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Dali passed inspections, says Singapore maritime authority

Container ship Dali passed overseas inspections and had valid certificates covering its structural integrity and equipment functionality, the Maritime and Port Authority of Singapore (MAS) has said.

“Dali’s next classification and statutory surveys are due in June 2024,” it announced late on Tuesday March 26th.

MAS also announced that its investigators and those from the Transport Safety Investigation Bureau were en route to Baltimore to assist US authorities.

The Singapore authority said that Dali’s management company Synergy Marine Pte Ltd had informed it that the vessel had “experienced momentary loss of propulsion” and was “unable to maintain the desired heading and collided with the Francis Scott Key bridge”.

The Singapore-flagged ship was “reported to have dropped its anchors as part of the vessel’s emergency procedures prior to its impact with the bridge,” MAS said, noting that “the vessel was under pilotage at the time of the incident.”

Divers have retrieved a data recorder from the ship. Officials said that they would examine whether what they called dirty fuel played a role in the ship’s power loss, although there appeared to be no external reason to suspect that this could have been the cause. Also, while dirty fuel can cause sudden blackouts of power, these tend not to happen only a few minutes after a vessel has left port.

The Dali container ship underwent two separate foreign port state inspections in June and September 2023, with the earlier examination resulting in the fixing of a “faulty monitor gauge for fuel pressure”, MAS said on Wednesday.

Equasis indicates that the Dali was cited by port state officials in San Antonio, Chile, on June 27th 2023 for a deficiency related to “propulsion and auxiliary machinery.” According to the report, the deficiency was described in detail as issues with “gauges, thermometers, etc”. There was no detention resulting from this single detected deficiency. Three months later the ship was subject to a follow-up inspection by the US Coast Guard in New York, but no deficiencies were recorded.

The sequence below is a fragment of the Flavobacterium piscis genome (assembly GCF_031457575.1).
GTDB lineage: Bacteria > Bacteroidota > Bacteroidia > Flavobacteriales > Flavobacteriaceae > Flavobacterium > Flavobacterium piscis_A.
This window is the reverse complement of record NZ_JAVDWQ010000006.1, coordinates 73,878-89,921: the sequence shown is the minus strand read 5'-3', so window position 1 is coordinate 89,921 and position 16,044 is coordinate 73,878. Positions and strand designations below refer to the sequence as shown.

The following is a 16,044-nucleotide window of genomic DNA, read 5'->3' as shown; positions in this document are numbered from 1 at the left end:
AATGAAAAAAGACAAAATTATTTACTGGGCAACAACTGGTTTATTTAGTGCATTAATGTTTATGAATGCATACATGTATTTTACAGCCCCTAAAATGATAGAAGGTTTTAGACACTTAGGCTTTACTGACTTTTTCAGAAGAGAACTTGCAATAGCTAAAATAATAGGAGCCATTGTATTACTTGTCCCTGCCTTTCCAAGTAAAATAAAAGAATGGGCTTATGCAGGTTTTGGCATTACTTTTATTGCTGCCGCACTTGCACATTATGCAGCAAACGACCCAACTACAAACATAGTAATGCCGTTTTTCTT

Minor deficiencies in vessels are not uncommon and are no indication of lack of seaworthiness.

The US National Transportation Safety Board (NTSB) will lead the investigation into the crash. NTSB Chairwoman Jennifer Homendy said that the investigation would leverage on-board voice recorders and examine the vessel’s operating history, among other aspects. Homendy highlighted the cooperation with the Singaporean authorities.

The NTSB investigation will probably take a bit more than a year to complete, with public hearings scheduled sooner.

Yesterday’s press conference with Maryland Governor Wes Moore understandably continued to focus on the loss of life as a result of the accident. Six roadworkers from Central America were believed to have died in the incident. The search for their bodies would continue, Moore said. “We’ve got to give these families closure,” he said, noting that air, land and water resources have been devoted to the search of the victims. “My promise to them is this: I will devote every single resource to make sure that you receive closure.”